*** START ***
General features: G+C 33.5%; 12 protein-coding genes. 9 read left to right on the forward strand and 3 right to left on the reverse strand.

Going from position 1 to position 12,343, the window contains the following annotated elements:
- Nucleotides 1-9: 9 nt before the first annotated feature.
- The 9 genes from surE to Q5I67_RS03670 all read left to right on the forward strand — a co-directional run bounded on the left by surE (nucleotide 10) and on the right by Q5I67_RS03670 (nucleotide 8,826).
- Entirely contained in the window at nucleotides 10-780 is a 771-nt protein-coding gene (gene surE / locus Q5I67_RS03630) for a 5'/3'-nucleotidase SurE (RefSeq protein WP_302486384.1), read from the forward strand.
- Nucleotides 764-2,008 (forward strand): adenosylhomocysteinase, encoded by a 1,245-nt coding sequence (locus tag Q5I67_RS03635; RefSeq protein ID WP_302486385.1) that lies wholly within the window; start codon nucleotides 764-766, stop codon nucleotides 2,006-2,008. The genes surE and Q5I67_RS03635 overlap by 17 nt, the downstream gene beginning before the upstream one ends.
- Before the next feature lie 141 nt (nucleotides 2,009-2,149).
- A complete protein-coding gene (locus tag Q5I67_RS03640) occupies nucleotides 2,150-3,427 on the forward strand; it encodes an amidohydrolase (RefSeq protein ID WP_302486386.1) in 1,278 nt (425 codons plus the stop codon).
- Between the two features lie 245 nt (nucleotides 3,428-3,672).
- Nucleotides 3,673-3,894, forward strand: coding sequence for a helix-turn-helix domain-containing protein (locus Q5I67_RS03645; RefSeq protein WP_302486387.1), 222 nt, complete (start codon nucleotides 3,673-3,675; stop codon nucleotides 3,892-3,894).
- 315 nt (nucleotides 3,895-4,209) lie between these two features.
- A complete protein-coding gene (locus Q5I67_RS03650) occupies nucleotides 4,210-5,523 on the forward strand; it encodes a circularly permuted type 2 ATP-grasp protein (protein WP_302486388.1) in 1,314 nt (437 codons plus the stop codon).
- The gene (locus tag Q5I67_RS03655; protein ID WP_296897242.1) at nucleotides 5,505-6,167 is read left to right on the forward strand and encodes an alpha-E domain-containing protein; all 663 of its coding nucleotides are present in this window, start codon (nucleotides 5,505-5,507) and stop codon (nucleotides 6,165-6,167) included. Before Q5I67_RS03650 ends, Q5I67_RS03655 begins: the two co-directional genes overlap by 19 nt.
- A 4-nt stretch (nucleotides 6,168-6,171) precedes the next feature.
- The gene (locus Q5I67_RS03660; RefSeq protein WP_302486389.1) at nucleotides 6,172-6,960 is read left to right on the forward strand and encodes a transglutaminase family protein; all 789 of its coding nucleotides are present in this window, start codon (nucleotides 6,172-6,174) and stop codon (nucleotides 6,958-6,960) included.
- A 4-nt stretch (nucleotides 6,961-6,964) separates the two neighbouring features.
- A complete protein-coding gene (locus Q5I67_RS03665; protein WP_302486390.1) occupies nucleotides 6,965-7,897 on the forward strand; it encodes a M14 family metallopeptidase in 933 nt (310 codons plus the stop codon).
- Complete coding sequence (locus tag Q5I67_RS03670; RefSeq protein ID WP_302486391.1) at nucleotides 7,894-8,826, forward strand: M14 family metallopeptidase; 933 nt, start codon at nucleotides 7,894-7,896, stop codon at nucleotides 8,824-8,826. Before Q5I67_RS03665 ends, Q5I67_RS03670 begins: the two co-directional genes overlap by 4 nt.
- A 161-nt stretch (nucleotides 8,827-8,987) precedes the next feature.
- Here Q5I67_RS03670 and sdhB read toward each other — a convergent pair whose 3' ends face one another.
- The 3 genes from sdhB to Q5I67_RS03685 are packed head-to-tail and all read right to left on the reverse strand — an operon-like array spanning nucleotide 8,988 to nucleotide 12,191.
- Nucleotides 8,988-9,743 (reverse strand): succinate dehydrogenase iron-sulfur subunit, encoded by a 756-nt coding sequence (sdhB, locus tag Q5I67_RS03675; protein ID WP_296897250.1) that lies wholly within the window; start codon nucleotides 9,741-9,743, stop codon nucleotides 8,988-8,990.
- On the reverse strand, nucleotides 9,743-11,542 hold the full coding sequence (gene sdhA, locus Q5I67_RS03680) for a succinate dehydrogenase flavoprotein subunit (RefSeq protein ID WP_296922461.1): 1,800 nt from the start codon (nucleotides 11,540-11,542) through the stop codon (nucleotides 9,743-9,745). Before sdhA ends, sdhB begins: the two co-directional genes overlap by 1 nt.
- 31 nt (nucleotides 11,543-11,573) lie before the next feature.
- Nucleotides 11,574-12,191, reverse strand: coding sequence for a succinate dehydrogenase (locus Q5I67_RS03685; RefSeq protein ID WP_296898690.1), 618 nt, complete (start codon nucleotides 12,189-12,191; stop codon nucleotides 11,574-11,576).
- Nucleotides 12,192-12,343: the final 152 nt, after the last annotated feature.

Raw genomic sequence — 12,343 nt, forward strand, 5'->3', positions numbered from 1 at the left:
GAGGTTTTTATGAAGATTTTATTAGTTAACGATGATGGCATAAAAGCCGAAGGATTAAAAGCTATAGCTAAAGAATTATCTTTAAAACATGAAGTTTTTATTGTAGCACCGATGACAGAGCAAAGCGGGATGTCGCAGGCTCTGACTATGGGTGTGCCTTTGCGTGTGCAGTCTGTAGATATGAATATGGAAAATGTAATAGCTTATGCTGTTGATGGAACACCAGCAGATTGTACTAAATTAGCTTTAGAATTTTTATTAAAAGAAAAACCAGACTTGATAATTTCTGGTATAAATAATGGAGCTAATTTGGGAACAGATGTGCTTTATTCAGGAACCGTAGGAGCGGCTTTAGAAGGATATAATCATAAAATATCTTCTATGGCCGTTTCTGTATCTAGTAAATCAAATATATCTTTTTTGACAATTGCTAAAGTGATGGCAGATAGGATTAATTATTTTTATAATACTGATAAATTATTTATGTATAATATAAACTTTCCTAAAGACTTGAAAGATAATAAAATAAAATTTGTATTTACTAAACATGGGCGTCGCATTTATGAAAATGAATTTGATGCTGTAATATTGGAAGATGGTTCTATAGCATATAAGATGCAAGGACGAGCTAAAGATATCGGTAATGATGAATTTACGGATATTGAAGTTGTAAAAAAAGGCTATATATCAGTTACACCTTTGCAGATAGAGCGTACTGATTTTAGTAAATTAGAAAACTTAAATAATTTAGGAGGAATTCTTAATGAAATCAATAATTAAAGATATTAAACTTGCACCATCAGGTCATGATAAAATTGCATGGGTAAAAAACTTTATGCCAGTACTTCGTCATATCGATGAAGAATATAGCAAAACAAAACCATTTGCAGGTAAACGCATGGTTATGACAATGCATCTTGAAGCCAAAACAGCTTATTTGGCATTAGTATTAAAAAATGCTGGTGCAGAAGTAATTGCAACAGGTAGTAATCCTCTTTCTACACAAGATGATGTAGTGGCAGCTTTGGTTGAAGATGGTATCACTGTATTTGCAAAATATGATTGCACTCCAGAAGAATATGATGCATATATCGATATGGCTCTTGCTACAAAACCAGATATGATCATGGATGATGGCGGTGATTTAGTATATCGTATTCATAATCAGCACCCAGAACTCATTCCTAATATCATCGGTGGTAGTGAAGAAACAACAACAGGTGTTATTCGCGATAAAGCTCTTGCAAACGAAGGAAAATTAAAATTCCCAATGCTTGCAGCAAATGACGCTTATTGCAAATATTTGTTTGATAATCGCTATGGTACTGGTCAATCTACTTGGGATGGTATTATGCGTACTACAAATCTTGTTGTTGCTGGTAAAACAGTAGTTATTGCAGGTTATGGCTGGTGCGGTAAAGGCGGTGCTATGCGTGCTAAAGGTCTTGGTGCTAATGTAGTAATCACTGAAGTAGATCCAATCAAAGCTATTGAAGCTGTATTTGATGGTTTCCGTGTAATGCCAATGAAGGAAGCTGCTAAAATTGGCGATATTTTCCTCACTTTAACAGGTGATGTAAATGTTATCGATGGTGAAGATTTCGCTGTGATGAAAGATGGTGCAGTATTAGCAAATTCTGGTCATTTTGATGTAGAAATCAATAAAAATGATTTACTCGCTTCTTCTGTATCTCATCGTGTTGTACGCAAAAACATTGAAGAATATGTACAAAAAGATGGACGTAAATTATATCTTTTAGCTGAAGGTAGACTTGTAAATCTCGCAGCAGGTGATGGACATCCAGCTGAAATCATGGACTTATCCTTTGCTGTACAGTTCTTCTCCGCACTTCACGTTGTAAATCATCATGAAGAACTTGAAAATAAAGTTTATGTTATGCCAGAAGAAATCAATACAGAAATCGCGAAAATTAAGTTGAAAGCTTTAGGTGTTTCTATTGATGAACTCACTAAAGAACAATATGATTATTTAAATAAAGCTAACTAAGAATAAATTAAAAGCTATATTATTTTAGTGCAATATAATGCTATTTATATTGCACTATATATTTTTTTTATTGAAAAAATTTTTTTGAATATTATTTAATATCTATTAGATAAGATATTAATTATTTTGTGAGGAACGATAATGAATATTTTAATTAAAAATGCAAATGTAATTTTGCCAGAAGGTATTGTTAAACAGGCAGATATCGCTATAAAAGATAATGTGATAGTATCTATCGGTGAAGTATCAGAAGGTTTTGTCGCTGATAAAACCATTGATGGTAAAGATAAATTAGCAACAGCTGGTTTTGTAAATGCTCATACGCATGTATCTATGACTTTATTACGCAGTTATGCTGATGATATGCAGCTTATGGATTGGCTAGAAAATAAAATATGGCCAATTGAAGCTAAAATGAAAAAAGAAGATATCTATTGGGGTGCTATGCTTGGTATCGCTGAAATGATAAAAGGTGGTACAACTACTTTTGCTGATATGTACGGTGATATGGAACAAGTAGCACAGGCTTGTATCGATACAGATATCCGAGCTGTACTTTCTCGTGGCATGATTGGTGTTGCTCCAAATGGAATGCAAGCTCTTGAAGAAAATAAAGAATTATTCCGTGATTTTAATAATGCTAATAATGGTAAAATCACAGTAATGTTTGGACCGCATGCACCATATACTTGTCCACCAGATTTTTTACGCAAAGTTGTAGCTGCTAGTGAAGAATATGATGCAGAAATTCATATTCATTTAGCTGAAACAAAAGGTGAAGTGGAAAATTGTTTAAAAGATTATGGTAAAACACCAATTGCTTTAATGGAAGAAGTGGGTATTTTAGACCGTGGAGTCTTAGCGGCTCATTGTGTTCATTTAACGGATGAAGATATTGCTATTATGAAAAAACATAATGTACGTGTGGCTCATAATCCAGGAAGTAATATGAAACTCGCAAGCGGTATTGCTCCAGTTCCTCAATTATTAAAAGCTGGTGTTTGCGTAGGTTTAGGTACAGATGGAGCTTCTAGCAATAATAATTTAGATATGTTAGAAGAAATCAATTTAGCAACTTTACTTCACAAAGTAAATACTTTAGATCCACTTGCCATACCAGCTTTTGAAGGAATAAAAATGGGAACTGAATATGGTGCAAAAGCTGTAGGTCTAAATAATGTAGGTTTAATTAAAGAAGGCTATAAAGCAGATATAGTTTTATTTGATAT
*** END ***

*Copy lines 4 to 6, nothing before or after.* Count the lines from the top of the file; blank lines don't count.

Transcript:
- The 9 genes from surE to Q5I67_RS03670 all read left to right on the forward strand — a co-directional run bounded on the left by surE (nucleotide 10) and on the right by Q5I67_RS03670 (nucleotide 8,826).
- Entirely contained in the window at nucleotides 10-780 is a 771-nt protein-coding gene (gene surE / locus Q5I67_RS03630) for a 5'/3'-nucleotidase SurE (RefSeq protein WP_302486384.1), read from the forward strand.
- Nucleotides 764-2,008 (forward strand): adenosylhomocysteinase, encoded by a 1,245-nt coding sequence (locus tag Q5I67_RS03635; RefSeq protein ID WP_302486385.1) that lies wholly within the window; start codon nucleotides 764-766, stop codon nucleotides 2,006-2,008. The genes surE and Q5I67_RS03635 overlap by 17 nt, the downstream gene beginning before the upstream one ends.